We join our packet in the IP implementation of your computer’s OS. The first thing your computer’s IP implementation does it look at the IP address on the packet, and compare it to the IP address range of your network. My server is not in your network, so the IP implementation concludes that the packet is not local, and so must be routed. Because your network is properly configured, your OS knows the IP and MAC addresses of your router’s internal network interface. Your IP implementation takes the IP packet, and hands it to the ethernet implementation with your OS along with the MAC address it should be sent to, that of your router. Your OS’s ethernet implementation then wraps some meta data around the IP packet to turn it into an ethernet packet. Finally, using the driver software for your wifi card, your OS’s ethernet implementation transmits the ethernet packet which contains the IP packet we are following as modulated radio waves.

Your router’s wireless card receives the radio waves, interprets them, and hands the ethernet packet up to the ethernet implementation in your router’s firmware. Your router’s ethernet firmware unwraps the packet and hands it up to your router’s IP firmware. Your router’s IP firmware looks at the destination address on the IP packet, and sees that it’s destined for the Internet, so it hands the packet down to your router’s ADSL firmware which wraps the packet again, and converts it into electrical impulses which run through the phone network to your ISP’s router.

Your ISP’s router strips off the ADSL wrapper, and passes the packet up to its IP firmware. The router’s IP firmware looks at the destination IP, and then decides which of your ISP’s many interconnections to other routers is the best suited to this packet. It then wraps the packet in the appropriate layer 1 wrapper for connection it chooses, and send it on it’s way. The next router along agains strips off the layer 1 wrapper, looks at the IP address, decides which way to router it, wraps it as appropriate, and send it on to the next router. This continues for as long as it takes for the packet to arrive at the router in the data centre where my web server lives (I’m in Ireland and so is my server, and for me it still takes 8 ‘hops’ for the packet to get from my router to the router in the data centre hosting my server, for people further away it will be more).

Aside: you can use the terminal command traceroute (tracert on Windows) to see what routers a packet follows from your computer to my server as follows:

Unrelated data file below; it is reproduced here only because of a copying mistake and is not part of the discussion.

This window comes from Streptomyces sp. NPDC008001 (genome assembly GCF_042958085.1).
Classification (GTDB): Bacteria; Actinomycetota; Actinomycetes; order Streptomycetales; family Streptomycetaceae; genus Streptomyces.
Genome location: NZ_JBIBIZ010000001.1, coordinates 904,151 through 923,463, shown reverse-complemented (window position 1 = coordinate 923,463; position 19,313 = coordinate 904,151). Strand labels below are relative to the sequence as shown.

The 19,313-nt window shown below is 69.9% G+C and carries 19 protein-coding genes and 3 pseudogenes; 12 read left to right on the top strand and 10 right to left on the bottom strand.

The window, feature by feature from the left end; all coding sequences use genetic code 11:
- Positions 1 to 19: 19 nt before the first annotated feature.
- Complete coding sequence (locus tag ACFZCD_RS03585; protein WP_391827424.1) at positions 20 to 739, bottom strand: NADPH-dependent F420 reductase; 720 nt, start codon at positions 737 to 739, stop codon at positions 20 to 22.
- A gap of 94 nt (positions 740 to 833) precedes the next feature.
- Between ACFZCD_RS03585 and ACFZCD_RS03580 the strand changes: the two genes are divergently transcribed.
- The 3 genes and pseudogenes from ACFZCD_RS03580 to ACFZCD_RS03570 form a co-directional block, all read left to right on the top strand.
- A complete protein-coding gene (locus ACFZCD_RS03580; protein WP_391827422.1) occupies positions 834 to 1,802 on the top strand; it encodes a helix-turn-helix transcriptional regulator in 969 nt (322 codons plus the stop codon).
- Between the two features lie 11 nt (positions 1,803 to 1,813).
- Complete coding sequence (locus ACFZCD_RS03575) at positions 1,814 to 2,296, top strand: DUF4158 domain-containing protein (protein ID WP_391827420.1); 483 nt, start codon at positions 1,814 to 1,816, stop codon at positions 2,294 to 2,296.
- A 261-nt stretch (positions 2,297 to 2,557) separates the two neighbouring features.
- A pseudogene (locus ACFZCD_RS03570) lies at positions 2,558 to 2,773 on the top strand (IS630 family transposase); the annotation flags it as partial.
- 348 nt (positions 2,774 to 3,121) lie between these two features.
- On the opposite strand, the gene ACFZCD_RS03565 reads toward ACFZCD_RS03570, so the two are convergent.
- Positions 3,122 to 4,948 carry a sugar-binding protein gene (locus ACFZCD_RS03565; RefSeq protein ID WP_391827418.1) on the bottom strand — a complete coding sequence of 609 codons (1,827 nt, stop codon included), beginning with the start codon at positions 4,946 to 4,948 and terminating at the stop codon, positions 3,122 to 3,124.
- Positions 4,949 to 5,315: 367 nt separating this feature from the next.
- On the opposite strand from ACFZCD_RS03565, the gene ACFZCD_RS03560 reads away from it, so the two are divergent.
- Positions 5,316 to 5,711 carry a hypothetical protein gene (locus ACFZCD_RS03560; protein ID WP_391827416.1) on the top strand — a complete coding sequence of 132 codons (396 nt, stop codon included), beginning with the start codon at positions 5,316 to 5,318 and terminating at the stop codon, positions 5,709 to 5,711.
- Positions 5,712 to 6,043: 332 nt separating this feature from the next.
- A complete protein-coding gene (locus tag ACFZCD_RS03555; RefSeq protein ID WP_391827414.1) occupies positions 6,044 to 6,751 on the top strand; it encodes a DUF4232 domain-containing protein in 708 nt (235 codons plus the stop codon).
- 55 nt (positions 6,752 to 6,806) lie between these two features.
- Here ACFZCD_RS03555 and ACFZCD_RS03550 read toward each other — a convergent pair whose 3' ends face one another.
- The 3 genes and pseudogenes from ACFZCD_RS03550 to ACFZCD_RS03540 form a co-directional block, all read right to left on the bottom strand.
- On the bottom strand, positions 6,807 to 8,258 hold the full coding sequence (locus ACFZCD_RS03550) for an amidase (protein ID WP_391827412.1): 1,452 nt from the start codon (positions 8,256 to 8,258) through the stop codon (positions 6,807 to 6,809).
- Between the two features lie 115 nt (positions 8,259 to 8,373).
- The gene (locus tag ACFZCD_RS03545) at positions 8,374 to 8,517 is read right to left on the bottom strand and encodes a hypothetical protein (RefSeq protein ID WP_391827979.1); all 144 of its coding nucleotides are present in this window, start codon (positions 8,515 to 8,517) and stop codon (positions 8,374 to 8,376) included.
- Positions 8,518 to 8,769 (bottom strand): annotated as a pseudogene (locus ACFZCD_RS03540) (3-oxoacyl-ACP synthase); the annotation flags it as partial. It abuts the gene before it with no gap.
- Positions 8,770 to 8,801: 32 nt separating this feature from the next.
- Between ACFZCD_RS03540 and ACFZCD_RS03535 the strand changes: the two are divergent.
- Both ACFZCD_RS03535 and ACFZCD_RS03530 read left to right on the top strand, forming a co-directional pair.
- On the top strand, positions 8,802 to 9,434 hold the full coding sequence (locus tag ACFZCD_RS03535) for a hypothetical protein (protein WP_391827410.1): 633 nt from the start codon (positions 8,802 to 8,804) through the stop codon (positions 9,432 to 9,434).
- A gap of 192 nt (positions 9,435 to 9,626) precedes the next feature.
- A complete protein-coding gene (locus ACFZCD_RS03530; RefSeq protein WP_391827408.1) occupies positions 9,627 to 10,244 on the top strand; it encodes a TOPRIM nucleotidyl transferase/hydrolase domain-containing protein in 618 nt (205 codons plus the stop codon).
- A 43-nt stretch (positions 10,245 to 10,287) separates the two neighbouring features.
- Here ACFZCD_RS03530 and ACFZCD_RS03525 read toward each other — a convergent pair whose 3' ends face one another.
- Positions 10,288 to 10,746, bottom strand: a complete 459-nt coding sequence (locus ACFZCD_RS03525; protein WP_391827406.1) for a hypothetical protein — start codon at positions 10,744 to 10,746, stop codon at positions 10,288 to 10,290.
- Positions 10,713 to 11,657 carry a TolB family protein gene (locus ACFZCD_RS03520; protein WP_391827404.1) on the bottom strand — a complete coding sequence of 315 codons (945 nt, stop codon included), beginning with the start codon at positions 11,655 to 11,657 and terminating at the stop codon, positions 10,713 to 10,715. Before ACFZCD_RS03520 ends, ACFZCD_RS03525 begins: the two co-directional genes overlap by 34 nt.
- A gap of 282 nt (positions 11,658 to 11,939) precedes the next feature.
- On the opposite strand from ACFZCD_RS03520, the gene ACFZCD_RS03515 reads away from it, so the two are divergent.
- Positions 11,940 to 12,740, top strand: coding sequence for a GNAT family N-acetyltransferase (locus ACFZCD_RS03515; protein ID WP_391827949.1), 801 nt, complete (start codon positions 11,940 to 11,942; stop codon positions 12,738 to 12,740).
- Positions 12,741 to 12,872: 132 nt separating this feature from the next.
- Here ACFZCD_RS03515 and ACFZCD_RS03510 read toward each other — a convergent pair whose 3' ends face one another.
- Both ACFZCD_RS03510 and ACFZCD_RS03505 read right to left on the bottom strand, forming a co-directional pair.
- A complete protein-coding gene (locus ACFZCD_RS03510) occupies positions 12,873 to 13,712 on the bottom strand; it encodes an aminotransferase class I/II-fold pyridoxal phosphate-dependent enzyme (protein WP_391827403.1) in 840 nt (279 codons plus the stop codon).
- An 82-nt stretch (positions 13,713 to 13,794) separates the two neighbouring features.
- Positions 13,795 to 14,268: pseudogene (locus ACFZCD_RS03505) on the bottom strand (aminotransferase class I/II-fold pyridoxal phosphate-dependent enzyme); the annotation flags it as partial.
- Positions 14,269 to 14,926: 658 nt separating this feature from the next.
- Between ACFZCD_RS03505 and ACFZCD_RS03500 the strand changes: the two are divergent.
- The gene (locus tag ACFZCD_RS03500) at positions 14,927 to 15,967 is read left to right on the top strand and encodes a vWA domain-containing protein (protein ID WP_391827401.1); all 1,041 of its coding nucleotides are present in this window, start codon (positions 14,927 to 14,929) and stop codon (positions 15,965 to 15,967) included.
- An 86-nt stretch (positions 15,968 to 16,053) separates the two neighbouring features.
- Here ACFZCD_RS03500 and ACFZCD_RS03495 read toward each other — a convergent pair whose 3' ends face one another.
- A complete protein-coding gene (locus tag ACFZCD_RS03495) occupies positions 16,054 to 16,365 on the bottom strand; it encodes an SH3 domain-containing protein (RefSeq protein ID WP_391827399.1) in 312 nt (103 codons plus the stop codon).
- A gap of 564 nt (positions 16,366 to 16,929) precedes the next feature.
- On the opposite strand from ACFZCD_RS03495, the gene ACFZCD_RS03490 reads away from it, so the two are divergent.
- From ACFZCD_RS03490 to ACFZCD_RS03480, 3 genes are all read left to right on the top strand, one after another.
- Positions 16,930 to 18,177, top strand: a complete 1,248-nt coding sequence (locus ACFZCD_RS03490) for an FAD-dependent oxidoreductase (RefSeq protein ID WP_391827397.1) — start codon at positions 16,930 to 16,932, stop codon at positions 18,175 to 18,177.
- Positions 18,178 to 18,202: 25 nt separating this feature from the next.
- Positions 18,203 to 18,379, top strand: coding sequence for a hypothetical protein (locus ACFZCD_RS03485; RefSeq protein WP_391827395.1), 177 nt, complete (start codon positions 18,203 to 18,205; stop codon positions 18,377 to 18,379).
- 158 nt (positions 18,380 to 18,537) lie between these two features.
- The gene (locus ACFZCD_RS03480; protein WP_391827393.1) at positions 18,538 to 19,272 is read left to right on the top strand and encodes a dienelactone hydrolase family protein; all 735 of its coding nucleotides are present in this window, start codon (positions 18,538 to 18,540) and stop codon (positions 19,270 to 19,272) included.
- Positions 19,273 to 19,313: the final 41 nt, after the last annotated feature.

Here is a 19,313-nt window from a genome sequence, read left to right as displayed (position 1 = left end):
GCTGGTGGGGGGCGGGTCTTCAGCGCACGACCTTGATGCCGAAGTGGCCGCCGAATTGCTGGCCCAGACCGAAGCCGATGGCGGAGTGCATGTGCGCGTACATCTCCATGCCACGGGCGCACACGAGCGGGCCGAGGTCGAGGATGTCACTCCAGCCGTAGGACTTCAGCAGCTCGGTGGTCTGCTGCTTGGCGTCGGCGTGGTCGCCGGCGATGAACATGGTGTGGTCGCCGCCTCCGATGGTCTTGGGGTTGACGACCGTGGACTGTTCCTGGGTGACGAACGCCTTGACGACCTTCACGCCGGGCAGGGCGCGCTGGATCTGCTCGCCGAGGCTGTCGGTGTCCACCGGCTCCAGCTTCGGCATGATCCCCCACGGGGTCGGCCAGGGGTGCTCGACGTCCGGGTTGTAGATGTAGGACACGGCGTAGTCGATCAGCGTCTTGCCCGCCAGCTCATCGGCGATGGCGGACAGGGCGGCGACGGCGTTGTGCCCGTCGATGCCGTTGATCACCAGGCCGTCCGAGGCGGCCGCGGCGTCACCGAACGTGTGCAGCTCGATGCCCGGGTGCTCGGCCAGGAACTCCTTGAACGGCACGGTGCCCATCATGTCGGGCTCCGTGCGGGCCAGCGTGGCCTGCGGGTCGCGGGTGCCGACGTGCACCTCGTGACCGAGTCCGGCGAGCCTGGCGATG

Each line of output is a router your packet passed through. Some routers refuse to return the metadata traceroute requests, so they show up as a row of stars. The first router you see will be your home router (because I have a complex configuration, the first two routers in my trace are actually within my house), the last line will be my web server, and the second-last line will be the router in the data centre that hosts my web server. subtracting those four IPs out, there are eight routers between my home router and the router in my data centre.

Note that we’ll be looking at traceroute in more detail in a future instalment.

(If you’re not running as an admin you may find that traceroute is not in your path.)

The router in my data centre will get the packet, unwrap what ever layer 1 wrapper is around it, pass it up to it’s IP firmware, and look at the destination IP. Because my data centre and server are correctly configured, the router’s IP firmware will recognise that this packet is destined for a device on its local network, and know the MAC address of my server. It will pass the packet down to its ethernet firmware one last time, asking it to send the packet to my server’s MAC address. The router’s ethernet firmware will convert the packet to electrical signals, and send them down the UTP patch cable connected to my server.

My server’s network card will receive the ethernet packet, unwrap it, and pass it up to my server’s OS’s IP implementation, which will remove the IP wrapper and pass the packet to TCP which will finally know what to do with the data inside the last wrapper, and eventually those 1s and 0s will get to the web server process as a part of the HTTP request.